I have been working with a writer for many months on a memoir that is slated to be published in 2015.  It is the gut wrenching and riveting story of the four years she spent trying to crack the case on her mother’s murder, of how she went from being an Orange County soccer mom to being a woman who a famed FBI profiler called a gifted investigator. Her (real name!) is Lauri Taylor, and Lauri is nothing if not a stickler for detail. She can tell you the name of the woman who worked at the front desk of the hotel in Mexico where her mother was last seen. She can tell you how much the cold beer cost at the little café where she and her sister ate the day they had to go identify their mother’s body. She can tell you the exact words she said to the first television reporter who called about the case. It is this dogged determination to know everything, to remember it, and to file it away in both a real metal file cabinet and the file cabinet of her mind that made Lauri the kind of person who, in the end, solved the mystery of her mother’s death. But it also happens to be exactly the kind of thinking that makes it hard to write a good memoir.
            A good memoir is not the definitive record of a life. A good memoir does not recount in exhaustive detail every last little fact of what happened. The job of the writer, in fact, is to leave things out so that what is on the page can better illuminate the story you are trying to tell. In order to crack the mystery of her mother’s death, Lauri had to hold in her head every last little agonizing detail. In recent weeks, she was trying to do the same thing with her memoir – trying to cram in every person she met, every report she read, every agency she dealt with, every emotion she felt at every turn -- as if a flawless recollection of the facts would make a good story. It was paralyzing her. Her writing had come to a screeching halt – and the deadline from her publisher is looming.
            And so on Tuesday, Lauri and I sat down with several big piece of cardboard, a bunch of pens and some Post It Notes (what on earth would any of us do without office supplies?) and we plotted out the parts of her book she still had to write. She KNEW these plot points. We had already outlined the book. But what she needed was to see what WASN'T there. She needed to remember that she was not trying to prove the case again. The story she was telling in this book was different from the story told in the piles of notebooks back at her house. The goal here was not to get in every last little detail of the case, but to give the reader the experience of what it was like to lose her mother in this way, and what it was like to have to face it the way she did, and what it was like to live through, and what the experience taught her about life and death and love and mothers. In order to do that, Lauri needed to let go of her detectives’ mindset and take on the mindset of a storyteller.
            We sat with the timeline of the story. We made little dots to represent key moments, erased them, made them again in a new place. We wrote out the scenes on Post-It notes, slapped them down, moved them around., trashed them, started again. She spoke her story out loud, spoke the truth that was bigger than the facts. By the end of the day, Lauri had axed at least four chapters she thought she had to write. She decided that she could dispense with an entire year in just a few paragraphs – it was a slow year, a year of mostly frustration where not much happened in the case. And suddenly, the story she was trying to tell became crystal clear again.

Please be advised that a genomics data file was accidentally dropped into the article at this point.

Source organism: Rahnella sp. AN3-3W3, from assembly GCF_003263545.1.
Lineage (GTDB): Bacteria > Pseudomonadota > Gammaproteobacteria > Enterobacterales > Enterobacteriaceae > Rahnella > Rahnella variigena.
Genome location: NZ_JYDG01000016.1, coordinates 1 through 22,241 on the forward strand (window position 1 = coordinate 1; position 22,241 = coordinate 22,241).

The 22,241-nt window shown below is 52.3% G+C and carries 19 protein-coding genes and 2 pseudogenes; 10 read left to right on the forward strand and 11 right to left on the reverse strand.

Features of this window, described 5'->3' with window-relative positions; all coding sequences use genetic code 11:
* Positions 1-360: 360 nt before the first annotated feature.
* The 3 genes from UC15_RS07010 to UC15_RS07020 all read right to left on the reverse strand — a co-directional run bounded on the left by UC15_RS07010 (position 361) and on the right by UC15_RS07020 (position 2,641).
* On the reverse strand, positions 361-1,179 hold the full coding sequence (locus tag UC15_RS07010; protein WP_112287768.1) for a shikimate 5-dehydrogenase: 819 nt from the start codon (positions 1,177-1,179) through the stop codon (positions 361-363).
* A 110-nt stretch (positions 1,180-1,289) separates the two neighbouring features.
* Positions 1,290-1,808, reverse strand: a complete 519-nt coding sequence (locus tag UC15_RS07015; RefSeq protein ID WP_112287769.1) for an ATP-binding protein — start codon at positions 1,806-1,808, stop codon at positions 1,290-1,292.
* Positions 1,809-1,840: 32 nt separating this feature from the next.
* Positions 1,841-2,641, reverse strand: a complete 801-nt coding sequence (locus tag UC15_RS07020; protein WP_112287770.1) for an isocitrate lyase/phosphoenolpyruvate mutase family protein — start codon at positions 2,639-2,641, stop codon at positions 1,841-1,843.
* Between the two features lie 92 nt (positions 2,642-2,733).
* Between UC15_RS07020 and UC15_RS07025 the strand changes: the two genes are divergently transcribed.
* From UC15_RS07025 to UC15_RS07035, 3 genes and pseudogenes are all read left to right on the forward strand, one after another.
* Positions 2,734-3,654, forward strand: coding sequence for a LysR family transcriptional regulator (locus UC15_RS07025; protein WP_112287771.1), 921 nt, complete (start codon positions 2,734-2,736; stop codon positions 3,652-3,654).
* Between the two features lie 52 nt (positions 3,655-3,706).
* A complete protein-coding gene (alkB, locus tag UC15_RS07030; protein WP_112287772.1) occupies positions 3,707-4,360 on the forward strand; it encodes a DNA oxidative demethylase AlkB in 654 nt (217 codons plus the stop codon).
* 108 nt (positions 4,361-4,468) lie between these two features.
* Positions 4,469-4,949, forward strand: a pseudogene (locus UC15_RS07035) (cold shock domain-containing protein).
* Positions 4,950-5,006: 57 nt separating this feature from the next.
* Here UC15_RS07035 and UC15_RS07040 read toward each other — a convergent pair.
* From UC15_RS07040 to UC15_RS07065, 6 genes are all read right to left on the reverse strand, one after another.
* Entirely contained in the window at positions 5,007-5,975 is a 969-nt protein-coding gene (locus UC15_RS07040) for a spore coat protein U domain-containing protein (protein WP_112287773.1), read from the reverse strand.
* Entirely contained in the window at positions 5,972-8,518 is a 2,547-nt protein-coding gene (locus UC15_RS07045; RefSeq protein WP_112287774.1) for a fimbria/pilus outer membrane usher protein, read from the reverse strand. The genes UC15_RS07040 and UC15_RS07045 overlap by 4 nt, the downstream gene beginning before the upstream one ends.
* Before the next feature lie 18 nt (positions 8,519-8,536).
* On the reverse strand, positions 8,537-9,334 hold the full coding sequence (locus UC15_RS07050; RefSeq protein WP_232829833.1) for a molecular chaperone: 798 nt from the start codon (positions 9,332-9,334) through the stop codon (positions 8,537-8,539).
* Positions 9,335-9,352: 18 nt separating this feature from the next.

This kind of work takes a certain kind of bravery. It forces you to realize that your life as you lived it is not what your readers are coming to your story for. They are coming for the meaning you took from your life, the lessons you learned from it, the sense you made of it. If you don’t reveal those things, you are merely writing journal entries, and journal entries almost always make for really dull reading. I say that it takes bravery to leave things out, because it’s one thing to simply recount a harrowing experience -- this happened and then this happened and then this happened. There's a comfort in setting down the "facts" of your life. But to pick and choose what you decide to tell so that you make a point -- so that you say something real and true -- is to share what it really felt like, deep down in dark recesses of your soul, where the lies hide and the shame lives and where it might be easier to just never go. There's no comfort there. 
            On Wednesday, I taught class #1 of a six-week workshop on memoir at the UCLA Extension Writers’ Program, and having just had this experience with Lauri, I was struck by how far these brand new memoir writers had to go in separating out their story from their life.  They all have tales of harrowing experiences, miraculous recoveries, brutal losses, poignant love – and they think that's all they need: the facts of their life. It's not so. They all have to figure out what, exactly, the story is, and what, exactly, it isn’t. They have to develop the mindset of a storyteller. That's the hard work.

             Can all of them do it? I believe they can. I wouldn’t be able to do what I do if I didn’t believe that. But will they all get there? Unfortunately, the answer to that is no. Becoming a storyteller takes time, patience, courage, a tough skin, an open heart, and all kinds of Post-It notes. Many writers give up before they get there.
            Will you?